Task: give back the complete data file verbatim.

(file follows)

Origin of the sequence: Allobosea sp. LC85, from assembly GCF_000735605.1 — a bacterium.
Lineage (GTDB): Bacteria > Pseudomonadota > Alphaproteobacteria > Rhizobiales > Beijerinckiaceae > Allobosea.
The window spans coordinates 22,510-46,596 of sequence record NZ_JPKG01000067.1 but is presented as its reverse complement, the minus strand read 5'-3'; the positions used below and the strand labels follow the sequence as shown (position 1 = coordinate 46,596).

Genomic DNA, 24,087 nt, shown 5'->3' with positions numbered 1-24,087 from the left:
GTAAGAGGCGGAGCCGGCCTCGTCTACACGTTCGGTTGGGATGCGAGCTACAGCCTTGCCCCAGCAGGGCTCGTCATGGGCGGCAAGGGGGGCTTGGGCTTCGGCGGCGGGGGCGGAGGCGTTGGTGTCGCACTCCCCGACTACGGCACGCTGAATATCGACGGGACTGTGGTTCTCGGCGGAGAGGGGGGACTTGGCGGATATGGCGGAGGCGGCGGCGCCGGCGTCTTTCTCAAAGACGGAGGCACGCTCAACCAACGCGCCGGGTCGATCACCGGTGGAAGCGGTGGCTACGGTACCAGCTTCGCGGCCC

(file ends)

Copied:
Origin of the sequence: Allobosea sp. LC85, from assembly GCF_000735605.1 — a bacterium.
Lineage (GTDB): Bacteria > Pseudomonadota > Alphaproteobacteria > Rhizobiales > Beijerinckiaceae > Allobosea.
The window spans coordinates 22,510-46,596 of sequence record NZ_JPKG01000067.1 but is presented as its reverse complement, the minus strand read 5'-3'; the positions used below and the strand labels follow the sequence as shown (position 1 = coordinate 46,596).

Genomic DNA, 24,087 nt, shown 5'->3' with positions numbered 1-24,087 from the left:
GTAAGAGGCGGAGCCGGCCTCGTCTACACGTTCGGTTGGGATGCGAGCTACAGCCTTGCCCCAGCAGGGCTCGTCATGGGCGGCAAGGGGGGCTTGGGCTTCGGCGGCGGGGGCGGAGGCGTTGGTGTCGCACTCCCCGACTACGGCACGCTGAATATCGACGGGACTGTGGTTCTCGGCGGAGAGGGGGGACTTGGCGGATATGGCGGAGGCGGCGGCGCCGGCGTCTTTCTCAAAGACGGAGGCACGCTCAACCAACGCGCCGGGTCGATCACCGGTGGAAGCGGTGGCTACGGTACCAGCTTCGCGGCCC